Ask Ms. Kitty: Helping elder parents keep their cats

SeniorsKittenTuxedoHandsBy Melissa Shandley

Dear Ms. Kitty,
My mom is 80 and she lives alone with her two cats. I live out of state and worry that she can’t care for them adequately, but I can only visit a few times a year. She doesn’t want to give them up as they give her lots of company.  Do you have any suggestions?

Concerned in Castle Rock

 

Dear Concerned,
I’m glad you understand that your mom gets valuable companionship from her cats. With age, illness or injury, the responsibilities of cat guardianship can become difficult.  Cats are different from dogs, but they still need to be cared for physically and emotionally.

It is important to assess the situation and look for solutions if there are problems. A home visit from a professional cat behaviorist or pet sitter, especially one who specializes in cats, could be very helpful. This advisor could help assess the condition of her cats and their environment.

This visit could include recommendations for changes to the environment including products suggestions to make things easier for your mom.  A follow up visit from your adviser can help install products and advise your mom.

Multiple visits a week can be arranged to help older clients with various tasks so they can focus on enjoying their cats and avoid tasks that are challenging. These visits also provide valuable social contact, especially for people living alone.

Supplies like food and litter can be ordered and shipped to her door. Smaller packaging can make it easier to handle these items. If your mom isn’t comfortable with online ordering, this is one area that you could help her arrange. It would also give you a good reason to check in routinely on her and the cats.

Cleaning up after the cats might require changes in the litterbox set up or assistance. There are automatic litter boxes, litter scoops with extension handles, disposable litter box systems and other options that might allow your mom to manage this daily task herself. If this isn’t an option, then she needs someone to come in several times a week for assistance.

Enrichment for cats is important for their health. Your mom can enjoy play sessions with the cats but may need help selecting the right type of toys. The cats may need other support and your advisor can help identify these needs and discuss solutions.

Health care for the cats should not be overlooked. You might find a mobile vet that can come to her home to give the cats checkups or in case of an emergency. If the cats need medications or other special care that is difficult for your mom, your advisor or pet sitter can visit as needed to help with cat care and monitor the situation. Most pet sitters will also transport animals for vet visits.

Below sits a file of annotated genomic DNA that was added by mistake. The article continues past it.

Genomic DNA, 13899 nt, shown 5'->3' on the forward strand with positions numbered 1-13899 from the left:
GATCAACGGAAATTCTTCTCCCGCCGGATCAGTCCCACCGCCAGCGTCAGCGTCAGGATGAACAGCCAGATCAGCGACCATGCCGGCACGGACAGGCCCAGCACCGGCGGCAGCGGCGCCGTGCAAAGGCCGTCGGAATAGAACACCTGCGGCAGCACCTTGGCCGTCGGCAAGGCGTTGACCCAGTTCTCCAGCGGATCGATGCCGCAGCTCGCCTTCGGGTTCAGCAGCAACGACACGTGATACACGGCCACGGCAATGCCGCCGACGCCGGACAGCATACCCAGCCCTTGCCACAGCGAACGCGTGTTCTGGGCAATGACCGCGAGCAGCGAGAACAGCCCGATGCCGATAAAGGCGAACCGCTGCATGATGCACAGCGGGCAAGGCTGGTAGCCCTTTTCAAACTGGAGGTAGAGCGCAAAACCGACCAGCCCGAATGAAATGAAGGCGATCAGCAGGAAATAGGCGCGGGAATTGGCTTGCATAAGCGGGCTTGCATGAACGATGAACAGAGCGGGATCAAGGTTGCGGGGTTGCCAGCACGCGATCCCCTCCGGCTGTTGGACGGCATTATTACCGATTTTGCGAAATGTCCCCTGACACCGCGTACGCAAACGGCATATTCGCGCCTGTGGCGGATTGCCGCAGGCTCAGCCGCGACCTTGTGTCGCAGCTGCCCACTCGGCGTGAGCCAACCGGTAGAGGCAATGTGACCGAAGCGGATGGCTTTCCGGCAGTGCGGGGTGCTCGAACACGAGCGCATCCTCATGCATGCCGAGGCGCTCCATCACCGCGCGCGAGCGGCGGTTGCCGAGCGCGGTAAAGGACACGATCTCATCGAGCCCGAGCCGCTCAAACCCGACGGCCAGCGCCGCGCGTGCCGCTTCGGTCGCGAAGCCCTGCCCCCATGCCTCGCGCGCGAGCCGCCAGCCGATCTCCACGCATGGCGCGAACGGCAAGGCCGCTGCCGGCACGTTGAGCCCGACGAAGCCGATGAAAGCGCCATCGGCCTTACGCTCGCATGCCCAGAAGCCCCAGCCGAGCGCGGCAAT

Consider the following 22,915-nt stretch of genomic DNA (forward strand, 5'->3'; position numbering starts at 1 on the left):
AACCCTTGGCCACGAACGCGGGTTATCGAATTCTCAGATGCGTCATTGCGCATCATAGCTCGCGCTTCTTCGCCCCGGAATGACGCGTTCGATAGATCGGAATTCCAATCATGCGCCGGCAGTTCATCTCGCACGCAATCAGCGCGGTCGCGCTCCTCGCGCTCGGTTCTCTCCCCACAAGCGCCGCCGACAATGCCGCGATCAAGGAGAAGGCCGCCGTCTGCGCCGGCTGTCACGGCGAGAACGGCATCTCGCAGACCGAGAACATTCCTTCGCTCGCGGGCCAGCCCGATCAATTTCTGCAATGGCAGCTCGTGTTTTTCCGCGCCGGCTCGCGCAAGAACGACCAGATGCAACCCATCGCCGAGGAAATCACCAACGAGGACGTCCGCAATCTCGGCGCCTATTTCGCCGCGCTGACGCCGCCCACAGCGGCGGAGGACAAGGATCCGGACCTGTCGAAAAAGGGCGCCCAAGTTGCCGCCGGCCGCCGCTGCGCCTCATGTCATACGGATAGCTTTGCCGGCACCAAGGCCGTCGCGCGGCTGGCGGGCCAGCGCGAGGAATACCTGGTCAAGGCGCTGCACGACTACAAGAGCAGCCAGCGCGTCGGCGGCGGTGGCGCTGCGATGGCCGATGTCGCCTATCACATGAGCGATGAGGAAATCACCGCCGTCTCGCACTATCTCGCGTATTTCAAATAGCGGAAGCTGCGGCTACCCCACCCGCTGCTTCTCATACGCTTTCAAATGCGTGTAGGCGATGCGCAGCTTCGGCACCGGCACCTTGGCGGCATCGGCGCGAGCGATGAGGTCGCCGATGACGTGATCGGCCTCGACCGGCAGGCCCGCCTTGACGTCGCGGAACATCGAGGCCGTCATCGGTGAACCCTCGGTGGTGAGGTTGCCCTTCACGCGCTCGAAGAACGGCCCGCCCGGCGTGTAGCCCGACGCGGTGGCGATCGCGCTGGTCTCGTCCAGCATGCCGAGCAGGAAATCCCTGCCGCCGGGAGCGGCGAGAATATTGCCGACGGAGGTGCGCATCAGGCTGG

Establishing this arrangement with a professional advisor will help you anticipate your mom’s needs and give you peace of mind.

Ideally, elder care and pet care can be combined to help keep people independent, safe and happy in their homes. Some pet sitters have healthcare backgrounds or have a skill set that is appropriate for monitoring the needs of senior clients and pets. It may take a bit of research, personal interviews and some background checks to find the right fit.

Word of mouth, local shelters or local veterinary practices can provide firsthand reviews or resource lists for in-home pet care providers. If your mom lives in a community, there may be HOA contacts or similar places to ask for recommendations.

Your mom’s cats are important to her quality of life, but as you are aware, it is also important to make sure they are safe and happy.

It may take some creative problem-solving and teamwork to allow your mom and her cats to continue to enjoy their life together, but I think the many benefits are worth the effort.

Melissa Shandley is one of the founders of Happy Cats Haven, a Cat Behavior Consultant and Cat Care Provider.

www.playandtreatpetservice.com

shandleym@q.com

719-686-8778

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